MEMPHIS, Tenn. -- A three sentence statement. Shelby County Schools says that's all the information they're giving about possible grade fixing at Kingsbury High School.
They refuse to go on camera until it's discussed at the next school board meeting.
A statement from Shelby County Schools admits to using grading practices not listed in the districts policy.
It goes on to say, "failing grades should never automatically become passing grades, but by giving students a higher failing grade they have an opportunity to work hard and improve their overall grade percentage."
This all started last week when a Kingsbury High teacher sent us this email from the assistant principal ordering them to fill in missing grades with at least a 65.
The teacher said it's making it easier for students to pass without the knowledge they need.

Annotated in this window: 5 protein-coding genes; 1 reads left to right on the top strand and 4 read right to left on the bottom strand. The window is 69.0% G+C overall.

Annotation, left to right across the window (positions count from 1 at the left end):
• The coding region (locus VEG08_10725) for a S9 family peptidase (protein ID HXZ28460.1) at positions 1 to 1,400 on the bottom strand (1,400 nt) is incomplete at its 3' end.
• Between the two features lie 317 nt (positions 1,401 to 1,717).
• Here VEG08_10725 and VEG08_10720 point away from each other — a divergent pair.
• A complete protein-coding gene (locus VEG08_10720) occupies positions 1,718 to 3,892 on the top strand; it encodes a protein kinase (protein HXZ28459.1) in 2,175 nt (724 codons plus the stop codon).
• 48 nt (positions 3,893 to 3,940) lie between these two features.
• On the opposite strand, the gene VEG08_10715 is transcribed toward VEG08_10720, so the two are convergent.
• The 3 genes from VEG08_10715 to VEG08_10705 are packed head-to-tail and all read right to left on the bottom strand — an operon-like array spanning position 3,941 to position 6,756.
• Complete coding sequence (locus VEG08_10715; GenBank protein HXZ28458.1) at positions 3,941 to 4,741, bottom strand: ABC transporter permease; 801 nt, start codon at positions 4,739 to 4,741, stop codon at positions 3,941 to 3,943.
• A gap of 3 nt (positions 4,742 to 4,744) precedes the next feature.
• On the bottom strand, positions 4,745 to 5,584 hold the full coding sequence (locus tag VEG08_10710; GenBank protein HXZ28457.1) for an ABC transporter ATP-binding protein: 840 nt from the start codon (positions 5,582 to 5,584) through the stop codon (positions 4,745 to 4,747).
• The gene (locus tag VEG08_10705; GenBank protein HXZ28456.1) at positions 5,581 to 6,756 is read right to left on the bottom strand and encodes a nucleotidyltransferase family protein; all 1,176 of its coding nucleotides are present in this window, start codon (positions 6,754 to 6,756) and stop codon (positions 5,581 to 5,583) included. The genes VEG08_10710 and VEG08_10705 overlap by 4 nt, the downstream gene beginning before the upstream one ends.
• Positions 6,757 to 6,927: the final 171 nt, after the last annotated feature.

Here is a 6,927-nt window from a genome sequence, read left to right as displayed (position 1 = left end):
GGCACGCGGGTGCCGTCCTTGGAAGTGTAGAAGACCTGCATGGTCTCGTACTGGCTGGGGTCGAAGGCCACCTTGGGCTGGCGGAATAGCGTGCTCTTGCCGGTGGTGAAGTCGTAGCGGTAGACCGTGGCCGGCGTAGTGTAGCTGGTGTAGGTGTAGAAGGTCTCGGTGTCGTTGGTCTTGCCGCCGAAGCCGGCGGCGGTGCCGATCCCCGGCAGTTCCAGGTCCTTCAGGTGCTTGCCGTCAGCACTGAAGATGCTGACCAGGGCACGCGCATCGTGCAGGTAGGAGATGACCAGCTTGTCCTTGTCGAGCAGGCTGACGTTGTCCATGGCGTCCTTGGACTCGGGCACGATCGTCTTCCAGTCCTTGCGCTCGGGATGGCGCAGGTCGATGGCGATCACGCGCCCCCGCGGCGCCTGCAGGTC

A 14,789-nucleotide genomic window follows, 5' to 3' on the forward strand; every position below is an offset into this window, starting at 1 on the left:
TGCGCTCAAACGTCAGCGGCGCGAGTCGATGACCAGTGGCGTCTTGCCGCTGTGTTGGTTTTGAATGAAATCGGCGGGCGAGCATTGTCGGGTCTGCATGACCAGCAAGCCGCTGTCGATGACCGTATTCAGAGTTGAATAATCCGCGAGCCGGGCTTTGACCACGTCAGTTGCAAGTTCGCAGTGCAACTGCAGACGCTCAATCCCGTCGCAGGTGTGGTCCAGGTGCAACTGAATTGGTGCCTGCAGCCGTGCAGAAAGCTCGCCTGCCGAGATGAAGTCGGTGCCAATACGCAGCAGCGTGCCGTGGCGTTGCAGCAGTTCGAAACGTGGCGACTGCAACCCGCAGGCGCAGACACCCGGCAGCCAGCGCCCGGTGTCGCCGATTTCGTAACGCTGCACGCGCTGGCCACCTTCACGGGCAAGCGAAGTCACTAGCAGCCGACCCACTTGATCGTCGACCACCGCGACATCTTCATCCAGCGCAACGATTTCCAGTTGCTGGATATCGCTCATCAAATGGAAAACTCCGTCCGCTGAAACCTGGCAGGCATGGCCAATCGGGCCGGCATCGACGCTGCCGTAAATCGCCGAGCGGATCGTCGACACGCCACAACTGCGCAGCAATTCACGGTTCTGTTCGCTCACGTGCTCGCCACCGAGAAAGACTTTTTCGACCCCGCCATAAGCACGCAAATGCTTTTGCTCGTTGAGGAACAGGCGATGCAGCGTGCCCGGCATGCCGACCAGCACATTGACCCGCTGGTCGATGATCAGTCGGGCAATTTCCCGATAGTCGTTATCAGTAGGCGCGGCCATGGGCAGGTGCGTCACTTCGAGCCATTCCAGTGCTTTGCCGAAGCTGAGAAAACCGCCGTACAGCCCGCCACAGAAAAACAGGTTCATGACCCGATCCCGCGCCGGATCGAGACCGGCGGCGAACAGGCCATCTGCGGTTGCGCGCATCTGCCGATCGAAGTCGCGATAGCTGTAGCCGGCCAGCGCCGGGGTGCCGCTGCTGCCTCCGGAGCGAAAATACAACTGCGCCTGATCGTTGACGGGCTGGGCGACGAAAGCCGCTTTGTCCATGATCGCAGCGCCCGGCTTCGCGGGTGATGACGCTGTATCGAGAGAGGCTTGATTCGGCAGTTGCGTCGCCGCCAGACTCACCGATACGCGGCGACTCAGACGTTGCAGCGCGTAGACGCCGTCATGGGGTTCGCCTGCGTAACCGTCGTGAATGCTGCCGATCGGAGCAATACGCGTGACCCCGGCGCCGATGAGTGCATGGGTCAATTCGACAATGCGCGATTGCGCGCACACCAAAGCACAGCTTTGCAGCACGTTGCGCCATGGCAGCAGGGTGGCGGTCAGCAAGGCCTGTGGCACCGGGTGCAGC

"We must do better than that," said Shelby County Education Association Executive Dir. Keith Williams.
He said right now principals are allowed to make up their own grading practices too.
"These students change schools very often in this district. What we have now, if you go to school A to school B, your 65 may become a zero," he went on to say.
WREG did find other districts who have similar policies. Greenville County, South Carolina Schools said 50 is the lowest grade students get at their 34 high and middle schools and said it's "presented a more representative picture of what a child is learning/achieving."
Fairfax County, Virginia's, which is close to Washington D.C., has a similar policy too.
Boise, Idaho calls it a more sound grading practice, and it helps them measure "academic progress separately from non-academic factors."
WREG reached out to districts in the Mid-South. Desoto County and Germantown got back to us with their policy that didn't mention a grade floor.
The next board meeting is November 28.